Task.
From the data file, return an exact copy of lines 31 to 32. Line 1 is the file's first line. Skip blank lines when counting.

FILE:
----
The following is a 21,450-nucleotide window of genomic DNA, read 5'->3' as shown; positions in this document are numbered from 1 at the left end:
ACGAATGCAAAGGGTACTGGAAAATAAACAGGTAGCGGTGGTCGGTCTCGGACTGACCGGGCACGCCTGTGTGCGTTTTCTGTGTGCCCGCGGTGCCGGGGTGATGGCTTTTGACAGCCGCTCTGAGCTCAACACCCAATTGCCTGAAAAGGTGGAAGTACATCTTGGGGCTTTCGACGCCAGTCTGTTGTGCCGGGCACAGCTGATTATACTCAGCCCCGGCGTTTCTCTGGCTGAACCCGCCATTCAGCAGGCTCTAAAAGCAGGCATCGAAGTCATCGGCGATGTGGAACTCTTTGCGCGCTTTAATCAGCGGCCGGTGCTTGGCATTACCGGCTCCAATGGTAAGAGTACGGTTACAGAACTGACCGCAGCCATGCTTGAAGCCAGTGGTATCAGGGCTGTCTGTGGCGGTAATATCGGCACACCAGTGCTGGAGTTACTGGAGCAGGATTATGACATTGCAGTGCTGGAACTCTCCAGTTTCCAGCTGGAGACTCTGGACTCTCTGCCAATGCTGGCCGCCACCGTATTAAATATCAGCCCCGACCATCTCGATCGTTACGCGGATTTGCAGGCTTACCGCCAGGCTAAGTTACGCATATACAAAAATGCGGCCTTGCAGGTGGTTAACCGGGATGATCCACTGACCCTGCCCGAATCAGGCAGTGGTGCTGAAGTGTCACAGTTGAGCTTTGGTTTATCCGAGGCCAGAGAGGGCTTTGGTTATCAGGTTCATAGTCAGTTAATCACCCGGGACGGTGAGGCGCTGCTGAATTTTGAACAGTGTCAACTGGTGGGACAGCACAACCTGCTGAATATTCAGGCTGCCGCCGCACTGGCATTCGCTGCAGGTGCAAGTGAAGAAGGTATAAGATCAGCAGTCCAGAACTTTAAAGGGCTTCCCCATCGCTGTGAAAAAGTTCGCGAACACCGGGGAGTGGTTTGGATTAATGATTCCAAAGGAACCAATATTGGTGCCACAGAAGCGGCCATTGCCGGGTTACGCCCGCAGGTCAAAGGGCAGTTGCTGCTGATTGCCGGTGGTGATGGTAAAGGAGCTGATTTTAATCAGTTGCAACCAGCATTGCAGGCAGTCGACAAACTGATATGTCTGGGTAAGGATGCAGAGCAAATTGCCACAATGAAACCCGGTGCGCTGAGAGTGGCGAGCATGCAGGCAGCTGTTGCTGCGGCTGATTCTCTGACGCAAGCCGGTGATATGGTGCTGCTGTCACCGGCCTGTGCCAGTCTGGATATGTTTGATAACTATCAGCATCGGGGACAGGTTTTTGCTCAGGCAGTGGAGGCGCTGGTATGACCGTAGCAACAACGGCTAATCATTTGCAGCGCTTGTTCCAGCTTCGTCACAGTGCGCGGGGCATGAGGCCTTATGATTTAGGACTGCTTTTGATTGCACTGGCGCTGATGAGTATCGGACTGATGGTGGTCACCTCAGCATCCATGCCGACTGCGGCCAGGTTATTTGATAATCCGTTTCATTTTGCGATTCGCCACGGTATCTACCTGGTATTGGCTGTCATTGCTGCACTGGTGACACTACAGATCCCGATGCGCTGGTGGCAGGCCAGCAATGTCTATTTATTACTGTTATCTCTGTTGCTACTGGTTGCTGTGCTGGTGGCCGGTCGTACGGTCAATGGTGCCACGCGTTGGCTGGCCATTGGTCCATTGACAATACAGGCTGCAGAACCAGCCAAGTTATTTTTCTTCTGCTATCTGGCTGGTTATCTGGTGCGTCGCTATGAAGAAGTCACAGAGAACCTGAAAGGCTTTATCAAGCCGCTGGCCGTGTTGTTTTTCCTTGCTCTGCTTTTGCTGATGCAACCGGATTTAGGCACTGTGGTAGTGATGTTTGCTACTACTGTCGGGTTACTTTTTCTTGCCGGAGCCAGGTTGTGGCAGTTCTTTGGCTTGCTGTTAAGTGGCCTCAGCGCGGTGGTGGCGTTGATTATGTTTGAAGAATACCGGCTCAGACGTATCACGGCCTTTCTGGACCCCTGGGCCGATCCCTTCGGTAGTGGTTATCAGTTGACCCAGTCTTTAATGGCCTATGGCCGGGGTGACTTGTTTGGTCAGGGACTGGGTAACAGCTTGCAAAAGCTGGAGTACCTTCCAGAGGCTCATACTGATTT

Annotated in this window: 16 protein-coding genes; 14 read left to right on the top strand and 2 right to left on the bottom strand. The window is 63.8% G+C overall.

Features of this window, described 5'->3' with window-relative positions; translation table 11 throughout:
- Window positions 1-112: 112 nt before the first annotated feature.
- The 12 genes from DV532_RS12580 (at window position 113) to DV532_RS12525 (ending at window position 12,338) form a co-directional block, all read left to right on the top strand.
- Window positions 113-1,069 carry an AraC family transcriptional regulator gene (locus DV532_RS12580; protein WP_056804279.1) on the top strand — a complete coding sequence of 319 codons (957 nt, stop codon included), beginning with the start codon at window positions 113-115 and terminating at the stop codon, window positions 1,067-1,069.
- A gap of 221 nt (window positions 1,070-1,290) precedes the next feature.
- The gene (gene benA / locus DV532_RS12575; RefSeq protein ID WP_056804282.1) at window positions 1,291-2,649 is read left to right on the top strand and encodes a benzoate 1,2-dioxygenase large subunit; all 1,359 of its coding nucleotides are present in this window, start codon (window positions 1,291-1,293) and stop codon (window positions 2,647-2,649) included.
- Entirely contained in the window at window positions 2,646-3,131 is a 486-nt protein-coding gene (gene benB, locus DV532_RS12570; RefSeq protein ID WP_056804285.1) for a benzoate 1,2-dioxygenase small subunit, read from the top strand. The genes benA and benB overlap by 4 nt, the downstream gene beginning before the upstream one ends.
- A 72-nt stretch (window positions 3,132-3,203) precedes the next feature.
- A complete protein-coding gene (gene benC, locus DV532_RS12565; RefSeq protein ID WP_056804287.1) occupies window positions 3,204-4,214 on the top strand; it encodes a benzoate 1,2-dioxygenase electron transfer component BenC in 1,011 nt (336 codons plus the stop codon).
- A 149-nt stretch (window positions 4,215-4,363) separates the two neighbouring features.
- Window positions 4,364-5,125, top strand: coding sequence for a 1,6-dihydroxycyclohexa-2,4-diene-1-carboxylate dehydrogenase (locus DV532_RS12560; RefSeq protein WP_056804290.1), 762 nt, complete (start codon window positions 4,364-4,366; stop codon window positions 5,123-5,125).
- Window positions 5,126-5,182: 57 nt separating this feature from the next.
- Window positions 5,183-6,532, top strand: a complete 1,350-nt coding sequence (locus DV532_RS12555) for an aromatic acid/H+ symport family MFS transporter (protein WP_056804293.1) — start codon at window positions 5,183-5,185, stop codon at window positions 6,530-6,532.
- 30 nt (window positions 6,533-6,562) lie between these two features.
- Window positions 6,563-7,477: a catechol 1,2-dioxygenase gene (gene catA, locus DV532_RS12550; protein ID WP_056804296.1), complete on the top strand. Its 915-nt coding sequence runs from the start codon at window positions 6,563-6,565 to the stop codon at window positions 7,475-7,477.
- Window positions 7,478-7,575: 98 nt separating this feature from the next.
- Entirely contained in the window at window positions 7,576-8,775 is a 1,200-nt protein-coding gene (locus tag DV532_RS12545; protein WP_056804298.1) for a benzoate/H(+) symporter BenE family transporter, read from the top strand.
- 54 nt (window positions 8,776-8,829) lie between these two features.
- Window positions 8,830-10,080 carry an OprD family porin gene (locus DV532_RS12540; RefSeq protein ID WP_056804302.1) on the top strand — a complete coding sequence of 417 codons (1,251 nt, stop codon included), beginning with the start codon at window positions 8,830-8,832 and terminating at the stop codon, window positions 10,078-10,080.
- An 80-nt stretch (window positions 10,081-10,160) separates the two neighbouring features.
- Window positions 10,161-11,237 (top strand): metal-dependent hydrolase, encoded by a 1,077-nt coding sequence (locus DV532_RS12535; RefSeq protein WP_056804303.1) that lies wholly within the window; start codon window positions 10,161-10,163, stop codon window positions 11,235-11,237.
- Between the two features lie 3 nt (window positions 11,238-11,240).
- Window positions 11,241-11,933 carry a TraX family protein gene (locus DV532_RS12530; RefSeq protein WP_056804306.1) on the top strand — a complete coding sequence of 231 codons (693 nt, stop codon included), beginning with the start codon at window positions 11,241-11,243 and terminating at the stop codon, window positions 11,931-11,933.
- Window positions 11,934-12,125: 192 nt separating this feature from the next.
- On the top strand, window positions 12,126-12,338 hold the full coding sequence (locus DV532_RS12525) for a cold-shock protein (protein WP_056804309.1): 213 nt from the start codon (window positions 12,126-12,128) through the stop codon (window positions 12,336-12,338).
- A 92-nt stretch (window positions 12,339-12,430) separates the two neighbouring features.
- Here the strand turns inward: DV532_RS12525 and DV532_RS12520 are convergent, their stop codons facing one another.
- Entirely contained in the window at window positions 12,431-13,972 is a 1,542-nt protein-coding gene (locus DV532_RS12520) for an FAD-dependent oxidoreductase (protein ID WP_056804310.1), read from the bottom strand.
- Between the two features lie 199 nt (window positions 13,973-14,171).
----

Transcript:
- Entirely contained in the window at window positions 12,431-13,972 is a 1,542-nt protein-coding gene (locus DV532_RS12520) for an FAD-dependent oxidoreductase (protein ID WP_056804310.1), read from the bottom strand.
- Between the two features lie 199 nt (window positions 13,973-14,171).